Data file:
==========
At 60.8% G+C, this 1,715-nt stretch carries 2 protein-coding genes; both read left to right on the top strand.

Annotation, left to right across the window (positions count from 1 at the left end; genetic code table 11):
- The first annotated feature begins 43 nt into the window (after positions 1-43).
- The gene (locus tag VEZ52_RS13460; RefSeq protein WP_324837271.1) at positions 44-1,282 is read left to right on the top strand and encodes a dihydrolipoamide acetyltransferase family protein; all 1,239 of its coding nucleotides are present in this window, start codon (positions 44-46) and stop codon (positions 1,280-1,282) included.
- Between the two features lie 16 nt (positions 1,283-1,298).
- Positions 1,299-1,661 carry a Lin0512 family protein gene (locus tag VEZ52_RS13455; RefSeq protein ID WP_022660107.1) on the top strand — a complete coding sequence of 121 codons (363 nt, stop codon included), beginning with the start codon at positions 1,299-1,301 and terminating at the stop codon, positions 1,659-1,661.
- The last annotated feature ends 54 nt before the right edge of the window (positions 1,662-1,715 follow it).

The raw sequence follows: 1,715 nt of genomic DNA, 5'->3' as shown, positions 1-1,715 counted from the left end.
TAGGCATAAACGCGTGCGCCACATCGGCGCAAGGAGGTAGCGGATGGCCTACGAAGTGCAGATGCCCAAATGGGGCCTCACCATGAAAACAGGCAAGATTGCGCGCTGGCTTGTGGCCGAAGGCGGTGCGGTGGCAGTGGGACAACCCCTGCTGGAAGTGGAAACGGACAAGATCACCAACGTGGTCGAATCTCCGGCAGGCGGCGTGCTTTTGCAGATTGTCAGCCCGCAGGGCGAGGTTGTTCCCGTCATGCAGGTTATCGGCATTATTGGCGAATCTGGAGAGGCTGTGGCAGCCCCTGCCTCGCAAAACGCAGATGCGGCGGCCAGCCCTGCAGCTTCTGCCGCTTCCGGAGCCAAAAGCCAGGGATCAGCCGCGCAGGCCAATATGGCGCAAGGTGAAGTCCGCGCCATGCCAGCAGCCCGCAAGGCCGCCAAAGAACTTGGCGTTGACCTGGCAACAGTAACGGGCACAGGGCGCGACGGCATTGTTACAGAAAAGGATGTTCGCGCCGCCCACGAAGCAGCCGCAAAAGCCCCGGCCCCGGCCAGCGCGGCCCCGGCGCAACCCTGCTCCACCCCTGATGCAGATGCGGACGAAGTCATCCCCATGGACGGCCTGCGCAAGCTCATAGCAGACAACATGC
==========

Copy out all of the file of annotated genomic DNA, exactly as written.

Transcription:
At 60.8% G+C, this 1,715-nt stretch carries 2 protein-coding genes; both read left to right on the top strand.

Annotation, left to right across the window (positions count from 1 at the left end; genetic code table 11):
- The first annotated feature begins 43 nt into the window (after positions 1-43).
- The gene (locus tag VEZ52_RS13460; RefSeq protein WP_324837271.1) at positions 44-1,282 is read left to right on the top strand and encodes a dihydrolipoamide acetyltransferase family protein; all 1,239 of its coding nucleotides are present in this window, start codon (positions 44-46) and stop codon (positions 1,280-1,282) included.
- Between the two features lie 16 nt (positions 1,283-1,298).
- Positions 1,299-1,661 carry a Lin0512 family protein gene (locus tag VEZ52_RS13455; RefSeq protein ID WP_022660107.1) on the top strand — a complete coding sequence of 121 codons (363 nt, stop codon included), beginning with the start codon at positions 1,299-1,301 and terminating at the stop codon, positions 1,659-1,661.
- The last annotated feature ends 54 nt before the right edge of the window (positions 1,662-1,715 follow it).

The raw sequence follows: 1,715 nt of genomic DNA, 5'->3' as shown, positions 1-1,715 counted from the left end.
TAGGCATAAACGCGTGCGCCACATCGGCGCAAGGAGGTAGCGGATGGCCTACGAAGTGCAGATGCCCAAATGGGGCCTCACCATGAAAACAGGCAAGATTGCGCGCTGGCTTGTGGCCGAAGGCGGTGCGGTGGCAGTGGGACAACCCCTGCTGGAAGTGGAAACGGACAAGATCACCAACGTGGTCGAATCTCCGGCAGGCGGCGTGCTTTTGCAGATTGTCAGCCCGCAGGGCGAGGTTGTTCCCGTCATGCAGGTTATCGGCATTATTGGCGAATCTGGAGAGGCTGTGGCAGCCCCTGCCTCGCAAAACGCAGATGCGGCGGCCAGCCCTGCAGCTTCTGCCGCTTCCGGAGCCAAAAGCCAGGGATCAGCCGCGCAGGCCAATATGGCGCAAGGTGAAGTCCGCGCCATGCCAGCAGCCCGCAAGGCCGCCAAAGAACTTGGCGTTGACCTGGCAACAGTAACGGGCACAGGGCGCGACGGCATTGTTACAGAAAAGGATGTTCGCGCCGCCCACGAAGCAGCCGCAAAAGCCCCGGCCCCGGCCAGCGCGGCCCCGGCGCAACCCTGCTCCACCCCTGATGCAGATGCGGACGAAGTCATCCCCATGGACGGCCTGCGCAAGCTCATAGCAGACAACATGC